It is not only in the electric cars of tomorrow that the interiors are set to become feel-good zones with a host of different innovative features. Designers now have, at their disposal, new kinds of textiles and fibre-based lightweight composites that emit light and heat, conduct electricity and even have sensory capabilities. These developments – some of them still ‘hot from the laboratory’ – are meeting with interest from manufacturers of cars, lorries and buses alike. Often still in the research phase and, hence, hardly beyond the prototype stage, never mind in regular production and available for the mass market, they recommend themselves for applications in air, rail and sea travel because of their fantastically useful properties.
Since the automotive and air-travel industries, in particular, are drivers of textile technologies, appropriate new developments will soon also be finding their way into representative offices, banks and not a few homes too: textile elements with alternate positive mood lighting, entrances to buildings with luminescent textile signs, curtains and woven wall components with lighting and air-conditioning functions.
Techtextil 2013 to showcase scenarios of the future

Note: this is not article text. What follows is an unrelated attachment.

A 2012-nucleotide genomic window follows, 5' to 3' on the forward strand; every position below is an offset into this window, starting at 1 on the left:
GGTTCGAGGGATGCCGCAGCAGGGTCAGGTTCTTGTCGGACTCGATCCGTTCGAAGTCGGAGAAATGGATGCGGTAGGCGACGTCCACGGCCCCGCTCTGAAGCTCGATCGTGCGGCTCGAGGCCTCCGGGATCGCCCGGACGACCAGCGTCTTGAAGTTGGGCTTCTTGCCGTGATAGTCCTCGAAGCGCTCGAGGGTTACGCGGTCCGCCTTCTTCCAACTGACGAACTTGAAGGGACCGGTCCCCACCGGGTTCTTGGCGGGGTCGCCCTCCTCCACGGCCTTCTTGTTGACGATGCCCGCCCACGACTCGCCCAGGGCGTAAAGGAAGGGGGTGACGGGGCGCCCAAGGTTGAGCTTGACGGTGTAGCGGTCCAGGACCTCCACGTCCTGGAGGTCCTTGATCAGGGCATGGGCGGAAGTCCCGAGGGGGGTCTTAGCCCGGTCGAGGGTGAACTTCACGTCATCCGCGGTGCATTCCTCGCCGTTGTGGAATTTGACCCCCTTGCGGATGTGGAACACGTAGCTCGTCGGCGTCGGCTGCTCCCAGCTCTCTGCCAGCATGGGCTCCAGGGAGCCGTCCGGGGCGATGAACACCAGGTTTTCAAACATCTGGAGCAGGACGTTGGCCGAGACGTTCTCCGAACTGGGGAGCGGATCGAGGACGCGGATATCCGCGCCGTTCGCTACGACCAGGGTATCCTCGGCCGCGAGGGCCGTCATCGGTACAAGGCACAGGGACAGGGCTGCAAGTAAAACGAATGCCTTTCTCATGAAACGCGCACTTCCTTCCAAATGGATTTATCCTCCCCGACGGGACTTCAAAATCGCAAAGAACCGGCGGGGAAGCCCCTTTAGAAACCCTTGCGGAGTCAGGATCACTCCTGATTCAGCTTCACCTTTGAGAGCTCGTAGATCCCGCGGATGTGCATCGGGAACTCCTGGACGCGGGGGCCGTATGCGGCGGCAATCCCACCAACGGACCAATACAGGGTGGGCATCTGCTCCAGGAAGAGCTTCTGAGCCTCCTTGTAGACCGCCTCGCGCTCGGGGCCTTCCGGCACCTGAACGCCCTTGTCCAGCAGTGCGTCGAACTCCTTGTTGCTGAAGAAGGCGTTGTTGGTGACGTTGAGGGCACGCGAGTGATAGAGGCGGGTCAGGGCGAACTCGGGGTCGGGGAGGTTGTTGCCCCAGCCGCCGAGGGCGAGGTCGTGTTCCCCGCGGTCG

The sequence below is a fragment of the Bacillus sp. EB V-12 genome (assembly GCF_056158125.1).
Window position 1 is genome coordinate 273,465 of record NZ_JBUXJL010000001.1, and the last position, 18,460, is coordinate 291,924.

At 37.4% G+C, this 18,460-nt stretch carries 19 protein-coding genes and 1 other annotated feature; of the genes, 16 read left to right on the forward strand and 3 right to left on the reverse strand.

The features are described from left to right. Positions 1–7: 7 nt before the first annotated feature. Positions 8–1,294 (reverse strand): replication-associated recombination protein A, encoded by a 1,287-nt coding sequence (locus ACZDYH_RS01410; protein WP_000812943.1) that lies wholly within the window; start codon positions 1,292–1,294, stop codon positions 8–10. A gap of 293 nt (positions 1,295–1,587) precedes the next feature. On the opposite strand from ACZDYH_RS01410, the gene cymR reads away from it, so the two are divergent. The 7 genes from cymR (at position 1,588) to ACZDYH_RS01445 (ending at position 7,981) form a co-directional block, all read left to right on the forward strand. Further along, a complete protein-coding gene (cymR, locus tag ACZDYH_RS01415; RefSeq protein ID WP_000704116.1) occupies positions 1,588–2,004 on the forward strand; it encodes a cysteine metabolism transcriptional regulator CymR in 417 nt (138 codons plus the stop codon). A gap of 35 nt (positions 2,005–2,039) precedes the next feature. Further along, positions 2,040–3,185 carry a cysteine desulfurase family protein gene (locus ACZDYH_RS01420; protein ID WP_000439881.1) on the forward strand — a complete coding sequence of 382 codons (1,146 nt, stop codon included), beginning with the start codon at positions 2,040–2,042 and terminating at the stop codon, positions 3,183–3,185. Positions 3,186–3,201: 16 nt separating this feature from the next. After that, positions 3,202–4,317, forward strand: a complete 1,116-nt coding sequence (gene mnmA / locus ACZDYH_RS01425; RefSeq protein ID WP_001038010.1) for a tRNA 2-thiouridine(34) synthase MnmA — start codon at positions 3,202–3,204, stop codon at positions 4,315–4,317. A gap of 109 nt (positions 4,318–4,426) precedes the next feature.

Although the automobile industry hardly ever shows its hand – in this case, the interior equipment of tomorrow – before model launches, the corresponding trends for interiors will already be clear in outline at the next Techtextil from 11 to 13 June 2013 in Frankfurt am Main. At the same time, research projects, workshops and communiqués from textile and leather research institutes centrally involved with ‘smart’ or ‘intelligent’ textiles, point in the direction of possible future scenarios for car cockpits. These also include, amongst others, Techtextil exhibitors such as The Textile Research Institute Thuringia-Vogtland (Textilforschungsinstitut Thüringen-Vogtland – TITV) from Greiz, The Institute for Textile and Process Technology (Institut für Textil- und Verfahrenstechnik – ITV) in Denkendorf near Stuttgart and the Research Institute for Leather and Plastic Sheeting (Forschungsinstitut für Leder und Kunststoffbahnen – FILK), based in Freiberg/Saxony.
What can car drivers and other users expect to find between car carpets and headlinings over the next few years? Certainly a great deal of ergonomics, using sustainable and naturally effective materials and tactile surfaces that make it possible to create individuality of design in cars as well as elsewhere. The key focus here: cockpit lighting, adjustable mood lighting and touchpads for the driver, all tailored to the customers wishes. Korean manufacturers, Kia, have already risked a first step in the direction of light-emitting textiles in their city car ‘Soul’. In two versions of the model, a luminescent (unpowered, light-emitting) inscription with the word ‘Soul’ has been woven into the upper part of the seat back.